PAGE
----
THE FOREIGN SERVICE JOURNAL
Cha r i t ab l e Con t r i bu t i on s :
Only contributions to “qualified organizations” may be
deducted, and then only to the extent the tax code permits.
For example, the AFSA Fund for American Diplomacy qualifies
as a public charity. Contributions to it, and any public charity,
can be deducted; but a taxpayer’s deduction for charitable
contributions is limited to 50 percent of AGI. The IRS provides
an “Exempt Organizations” online check tool to determine
whether a charity qualifies. Payments to individuals are never
deductible. A taxpayer must itemize to claim this deduction.
I n t e r es t Ex pen s es :
Itemizers may deduct interest (Schedule A) on investments
(to the extent of income from those investments) and quali-
fied mortgage interest (discussed below). Business loan
interest and interest incurred to produce rents or royalties are
other forms of deductible interest (limits may apply). Inter-
est on loans that do not fall into the above categories, even
money borrowed to buy tax-exempt securities, is not deduct-
ible. However, non-deductible debts can be consolidated and
paid with deductible home equity loan interest (discussed
below). Passive investment interest on investments in which
the taxpayer is an inactive participant can be deducted only
from the income produced by passive activities.
Home Leave and Un r e imbu r s ed
Rep r es en t a t i ona l Ex pen s es :
These generally qualify as unreimbursed employee business
expenses. They may be deducted as miscellaneous itemized
deductions and claimed on Form 2106, subject to a 2 percent
floor and a 50-percent limit for meals and entertainment. All
unreimbursed travel and lodging exceeding 2-percent of AGI
may be deducted here. However, only the employee’s (not family
members’) home leave expenses are deductible. AFSA recom-
mends maintaining a travel log and retaining a copy of home
leave orders, which will help if the IRS ever questions claimed
expenses. It is important to save receipts, because without
receipts for food, a taxpayer may deduct only the federal meals-
and-incidentals per diem rate at the home leave address—no
matter how large the actual bill is. Lodging is deductible as long
as it is not with friends, relatives or in one’s home.
The IRS will deny per diem and expenses claimed for family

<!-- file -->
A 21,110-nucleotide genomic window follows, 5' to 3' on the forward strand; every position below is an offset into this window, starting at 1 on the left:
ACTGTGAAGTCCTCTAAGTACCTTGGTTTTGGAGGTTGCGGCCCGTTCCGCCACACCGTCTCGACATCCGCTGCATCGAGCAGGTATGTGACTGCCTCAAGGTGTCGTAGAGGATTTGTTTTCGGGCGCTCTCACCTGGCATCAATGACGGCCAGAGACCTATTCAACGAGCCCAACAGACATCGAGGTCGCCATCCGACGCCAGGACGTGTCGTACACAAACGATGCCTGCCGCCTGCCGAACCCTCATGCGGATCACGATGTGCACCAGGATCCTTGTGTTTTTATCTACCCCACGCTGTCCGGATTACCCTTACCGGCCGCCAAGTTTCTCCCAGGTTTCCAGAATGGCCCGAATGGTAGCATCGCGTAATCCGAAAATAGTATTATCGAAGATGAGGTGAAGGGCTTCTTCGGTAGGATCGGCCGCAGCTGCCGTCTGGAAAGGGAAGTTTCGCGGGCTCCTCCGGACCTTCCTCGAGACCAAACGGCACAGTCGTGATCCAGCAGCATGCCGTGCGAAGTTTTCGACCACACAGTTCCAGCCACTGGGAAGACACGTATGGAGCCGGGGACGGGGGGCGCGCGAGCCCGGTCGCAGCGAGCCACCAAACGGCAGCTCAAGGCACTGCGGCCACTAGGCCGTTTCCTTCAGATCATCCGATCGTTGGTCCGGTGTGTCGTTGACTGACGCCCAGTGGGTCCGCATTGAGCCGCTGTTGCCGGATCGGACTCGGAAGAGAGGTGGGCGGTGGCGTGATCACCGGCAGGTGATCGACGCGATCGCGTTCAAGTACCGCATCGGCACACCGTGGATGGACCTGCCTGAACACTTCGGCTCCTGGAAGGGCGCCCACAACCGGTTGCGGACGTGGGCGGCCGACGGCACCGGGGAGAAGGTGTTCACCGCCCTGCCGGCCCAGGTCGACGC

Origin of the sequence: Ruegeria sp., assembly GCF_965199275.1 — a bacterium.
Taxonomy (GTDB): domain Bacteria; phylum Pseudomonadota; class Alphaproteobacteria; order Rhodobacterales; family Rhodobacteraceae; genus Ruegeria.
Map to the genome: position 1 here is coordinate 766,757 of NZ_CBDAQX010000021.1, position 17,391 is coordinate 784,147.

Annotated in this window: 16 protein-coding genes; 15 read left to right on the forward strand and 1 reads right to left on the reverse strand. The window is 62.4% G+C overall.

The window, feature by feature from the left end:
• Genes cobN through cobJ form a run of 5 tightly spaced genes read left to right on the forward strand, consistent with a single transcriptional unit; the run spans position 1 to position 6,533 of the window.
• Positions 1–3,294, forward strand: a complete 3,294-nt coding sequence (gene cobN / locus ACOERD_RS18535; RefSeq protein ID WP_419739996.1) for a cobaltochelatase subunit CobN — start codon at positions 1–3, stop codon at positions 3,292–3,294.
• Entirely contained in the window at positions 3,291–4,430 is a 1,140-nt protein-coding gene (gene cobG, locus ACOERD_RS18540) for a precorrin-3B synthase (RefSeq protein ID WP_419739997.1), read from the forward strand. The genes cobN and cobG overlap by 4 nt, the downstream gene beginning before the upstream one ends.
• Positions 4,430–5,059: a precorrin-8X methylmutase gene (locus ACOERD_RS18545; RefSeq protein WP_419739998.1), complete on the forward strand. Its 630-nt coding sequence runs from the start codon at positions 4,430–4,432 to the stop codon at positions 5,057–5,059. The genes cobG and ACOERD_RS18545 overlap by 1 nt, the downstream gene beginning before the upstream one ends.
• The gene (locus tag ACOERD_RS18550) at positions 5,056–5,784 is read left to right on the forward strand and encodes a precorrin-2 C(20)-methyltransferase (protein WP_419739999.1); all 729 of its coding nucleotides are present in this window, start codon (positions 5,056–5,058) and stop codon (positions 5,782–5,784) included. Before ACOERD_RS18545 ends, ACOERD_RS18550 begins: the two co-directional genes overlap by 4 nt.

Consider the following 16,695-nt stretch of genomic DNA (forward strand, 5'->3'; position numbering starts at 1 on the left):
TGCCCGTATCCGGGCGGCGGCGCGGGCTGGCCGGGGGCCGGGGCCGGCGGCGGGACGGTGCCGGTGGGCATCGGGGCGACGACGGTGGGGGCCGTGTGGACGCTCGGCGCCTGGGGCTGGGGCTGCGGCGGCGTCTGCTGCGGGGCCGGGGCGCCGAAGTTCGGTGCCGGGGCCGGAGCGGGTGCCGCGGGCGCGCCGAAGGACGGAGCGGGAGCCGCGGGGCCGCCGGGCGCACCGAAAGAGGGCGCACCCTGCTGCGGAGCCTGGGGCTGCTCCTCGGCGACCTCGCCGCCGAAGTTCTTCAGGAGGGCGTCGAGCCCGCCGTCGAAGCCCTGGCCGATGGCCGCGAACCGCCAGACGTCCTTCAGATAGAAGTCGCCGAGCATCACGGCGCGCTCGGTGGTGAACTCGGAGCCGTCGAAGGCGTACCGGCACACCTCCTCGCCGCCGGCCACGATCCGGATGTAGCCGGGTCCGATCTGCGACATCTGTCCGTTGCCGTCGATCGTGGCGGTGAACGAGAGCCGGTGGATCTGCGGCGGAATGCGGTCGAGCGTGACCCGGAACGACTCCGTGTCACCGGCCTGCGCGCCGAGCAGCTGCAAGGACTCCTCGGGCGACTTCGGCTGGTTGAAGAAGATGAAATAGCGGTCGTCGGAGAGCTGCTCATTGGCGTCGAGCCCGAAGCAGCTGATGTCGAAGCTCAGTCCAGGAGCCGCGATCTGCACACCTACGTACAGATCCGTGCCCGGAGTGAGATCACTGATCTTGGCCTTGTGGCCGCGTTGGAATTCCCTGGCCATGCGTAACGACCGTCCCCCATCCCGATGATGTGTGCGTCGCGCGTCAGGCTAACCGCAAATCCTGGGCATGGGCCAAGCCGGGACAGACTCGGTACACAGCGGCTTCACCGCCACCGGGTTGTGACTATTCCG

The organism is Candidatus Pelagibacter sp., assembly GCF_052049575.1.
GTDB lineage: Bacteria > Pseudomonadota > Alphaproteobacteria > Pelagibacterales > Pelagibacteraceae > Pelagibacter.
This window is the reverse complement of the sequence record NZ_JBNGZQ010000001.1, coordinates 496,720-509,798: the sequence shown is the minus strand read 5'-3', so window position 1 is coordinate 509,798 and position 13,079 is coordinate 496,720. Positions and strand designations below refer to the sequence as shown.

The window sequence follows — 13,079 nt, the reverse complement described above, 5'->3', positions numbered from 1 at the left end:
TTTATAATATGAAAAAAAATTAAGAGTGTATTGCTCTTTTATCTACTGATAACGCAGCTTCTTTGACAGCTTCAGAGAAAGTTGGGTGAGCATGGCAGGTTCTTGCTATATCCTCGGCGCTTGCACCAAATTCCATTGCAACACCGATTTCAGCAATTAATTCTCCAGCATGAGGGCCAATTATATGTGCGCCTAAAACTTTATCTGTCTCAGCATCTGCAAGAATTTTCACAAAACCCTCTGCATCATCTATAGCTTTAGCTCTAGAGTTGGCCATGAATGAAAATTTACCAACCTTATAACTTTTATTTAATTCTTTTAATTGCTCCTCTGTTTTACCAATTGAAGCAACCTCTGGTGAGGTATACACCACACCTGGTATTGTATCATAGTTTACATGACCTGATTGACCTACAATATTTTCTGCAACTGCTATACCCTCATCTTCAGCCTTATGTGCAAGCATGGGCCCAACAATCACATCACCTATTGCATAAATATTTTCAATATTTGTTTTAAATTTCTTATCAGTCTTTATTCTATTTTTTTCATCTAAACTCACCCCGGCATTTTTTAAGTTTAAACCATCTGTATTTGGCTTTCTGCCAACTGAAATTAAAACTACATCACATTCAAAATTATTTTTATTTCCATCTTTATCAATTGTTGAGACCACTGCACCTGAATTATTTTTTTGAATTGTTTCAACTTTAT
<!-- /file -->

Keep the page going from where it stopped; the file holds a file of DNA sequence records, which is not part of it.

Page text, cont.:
members. If a hotel bill indicates double rates, the single room
rate should be claimed. Taxpayers should save the hotel’s rate
sheet, if possible. Car rental, mileage and other unreimbursed
travel expenses, including parking fees and tolls, may be
deducted. The 2016 rate for business miles driven has dropped
to 54 cents. Those who use this optional mileage method need
not keep detailed records of actual vehicle expenses. They must,
however, keep a detailed odometer log to justify the business
use of the vehicle and track the percentage of business use. This
optional mileage method also applies to leased vehicles.
Of f i c i a l Res i den c e Ex pen s es :
ORE reimbursements defray the “unusual” expenses from the
operation of an official residence while extending official hospi-
tality, receiving foreign dignitaries and holding official ceremo-
nies. Conversely, a principal representative is expected to bear
FOREIGN EARNED INCOME EXEMPTION DENIALS
Some AFSA members report having difficulty claiming the foreign earned income exemption (FEIE). To receive this exemp-
tion, the taxpayer must meet one of two tests:
1) The physical presence test requires that the taxpayer be present in a foreign country for at least 330 full (midnight to
midnight) days during any 12-month period (the period may be different from the tax year); or
2) The bona fide residence test requires that the taxpayer has been a bona fide resident of a foreign country for an unin-
terrupted period that includes an entire tax year.
We understand that IRS auditors have been denying the FEIE for Foreign Service spouses and dependents under the
bona fide residence test, on the grounds that diplomatic status overseas does not constitute “bona fide residence” in a
In this context, note that if you work for a company or organization on the local economy you generally have to pay local
taxes, and your “tax home” is technically in the foreign country. You will have relinquished your diplomatic status in any
matters related to your job, although of course for matters outside your job you would retain the diplomatic status that you
derive from your FS employee spouse or parent.
However, members report that they have successfully used the physical presence test. They have also used this in
appealing a denial of the bona fide residence test. This test requires that you spend 330 full days during a calendar year
actually in a foreign country, not just outside the United States. Time spent traveling to and from a country does not count.
If using this test, you are advised to record all your travel carefully and to keep copies of visas and tickets, so that you can
substantiate the 330 days in case of an audit.